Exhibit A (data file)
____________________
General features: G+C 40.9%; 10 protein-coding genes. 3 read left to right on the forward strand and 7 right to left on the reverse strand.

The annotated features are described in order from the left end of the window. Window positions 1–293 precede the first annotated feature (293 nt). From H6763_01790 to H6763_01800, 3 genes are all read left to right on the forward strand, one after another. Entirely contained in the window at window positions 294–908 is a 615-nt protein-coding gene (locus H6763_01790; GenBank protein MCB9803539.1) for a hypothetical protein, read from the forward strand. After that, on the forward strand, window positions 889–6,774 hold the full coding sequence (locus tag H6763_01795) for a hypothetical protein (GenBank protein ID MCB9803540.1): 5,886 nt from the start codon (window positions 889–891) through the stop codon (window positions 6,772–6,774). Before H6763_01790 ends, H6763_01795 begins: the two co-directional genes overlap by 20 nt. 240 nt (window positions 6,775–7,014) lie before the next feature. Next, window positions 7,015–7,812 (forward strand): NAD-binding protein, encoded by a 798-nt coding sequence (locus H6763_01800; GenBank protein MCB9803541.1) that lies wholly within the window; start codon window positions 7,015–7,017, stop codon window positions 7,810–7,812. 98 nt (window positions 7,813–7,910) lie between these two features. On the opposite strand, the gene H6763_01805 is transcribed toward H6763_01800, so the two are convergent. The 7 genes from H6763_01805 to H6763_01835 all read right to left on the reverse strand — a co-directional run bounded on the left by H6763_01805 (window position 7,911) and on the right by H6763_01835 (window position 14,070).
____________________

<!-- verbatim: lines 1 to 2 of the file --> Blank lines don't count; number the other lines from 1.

General features: G+C 40.9%; 10 protein-coding genes. 3 read left to right on the forward strand and 7 right to left on the reverse strand.

The annotated features are described in order from the left end of the window. Window positions 1–293 precede the first annotated feature (293 nt). From H6763_01790 to H6763_01800, 3 genes are all read left to right on the forward strand, one after another. Entirely contained in the window at window positions 294–908 is a 615-nt protein-coding gene (locus H6763_01790; GenBank protein MCB9803539.1) for a hypothetical protein, read from the forward strand. After that, on the forward strand, window positions 889–6,774 hold the full coding sequence (locus tag H6763_01795) for a hypothetical protein (GenBank protein ID MCB9803540.1): 5,886 nt from the start codon (window positions 889–891) through the stop codon (window positions 6,772–6,774). Before H6763_01790 ends, H6763_01795 begins: the two co-directional genes overlap by 20 nt. 240 nt (window positions 6,775–7,014) lie before the next feature. Next, window positions 7,015–7,812 (forward strand): NAD-binding protein, encoded by a 798-nt coding sequence (locus H6763_01800; GenBank protein MCB9803541.1) that lies wholly within the window; start codon window positions 7,015–7,017, stop codon window positions 7,810–7,812. 98 nt (window positions 7,813–7,910) lie between these two features. On the opposite strand, the gene H6763_01805 is transcribed toward H6763_01800, so the two are convergent. The 7 genes from H6763_01805 to H6763_01835 all read right to left on the reverse strand — a co-directional run bounded on the left by H6763_01805 (window position 7,911) and on the right by H6763_01835 (window position 14,070).